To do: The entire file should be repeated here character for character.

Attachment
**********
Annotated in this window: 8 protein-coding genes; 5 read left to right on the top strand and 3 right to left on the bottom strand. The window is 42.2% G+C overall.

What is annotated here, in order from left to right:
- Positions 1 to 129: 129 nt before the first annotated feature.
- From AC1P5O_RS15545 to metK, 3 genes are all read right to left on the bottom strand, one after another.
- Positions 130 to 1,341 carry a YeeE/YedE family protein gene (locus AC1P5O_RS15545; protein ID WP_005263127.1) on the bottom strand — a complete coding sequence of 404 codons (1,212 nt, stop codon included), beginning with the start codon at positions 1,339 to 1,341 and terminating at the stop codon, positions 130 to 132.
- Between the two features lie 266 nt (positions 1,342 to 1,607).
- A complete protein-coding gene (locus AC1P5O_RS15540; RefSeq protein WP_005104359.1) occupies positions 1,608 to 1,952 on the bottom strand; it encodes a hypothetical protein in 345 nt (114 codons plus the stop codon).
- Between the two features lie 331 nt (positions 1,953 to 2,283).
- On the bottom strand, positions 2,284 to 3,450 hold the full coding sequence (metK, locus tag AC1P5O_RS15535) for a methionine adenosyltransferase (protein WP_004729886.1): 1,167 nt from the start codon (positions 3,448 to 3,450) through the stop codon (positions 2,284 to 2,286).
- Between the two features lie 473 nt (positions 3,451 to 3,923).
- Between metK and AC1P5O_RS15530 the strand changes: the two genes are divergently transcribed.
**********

Annotated in this window: 8 protein-coding genes; 5 read left to right on the top strand and 3 right to left on the bottom strand. The window is 42.2% G+C overall.

What is annotated here, in order from left to right:
- Positions 1 to 129: 129 nt before the first annotated feature.
- From AC1P5O_RS15545 to metK, 3 genes are all read right to left on the bottom strand, one after another.
- Positions 130 to 1,341 carry a YeeE/YedE family protein gene (locus AC1P5O_RS15545; protein ID WP_005263127.1) on the bottom strand — a complete coding sequence of 404 codons (1,212 nt, stop codon included), beginning with the start codon at positions 1,339 to 1,341 and terminating at the stop codon, positions 130 to 132.
- Between the two features lie 266 nt (positions 1,342 to 1,607).
- A complete protein-coding gene (locus AC1P5O_RS15540; RefSeq protein WP_005104359.1) occupies positions 1,608 to 1,952 on the bottom strand; it encodes a hypothetical protein in 345 nt (114 codons plus the stop codon).
- Between the two features lie 331 nt (positions 1,953 to 2,283).
- On the bottom strand, positions 2,284 to 3,450 hold the full coding sequence (metK, locus tag AC1P5O_RS15535) for a methionine adenosyltransferase (protein WP_004729886.1): 1,167 nt from the start codon (positions 3,448 to 3,450) through the stop codon (positions 2,284 to 2,286).
- Between the two features lie 473 nt (positions 3,451 to 3,923).
- Between metK and AC1P5O_RS15530 the strand changes: the two genes are divergently transcribed.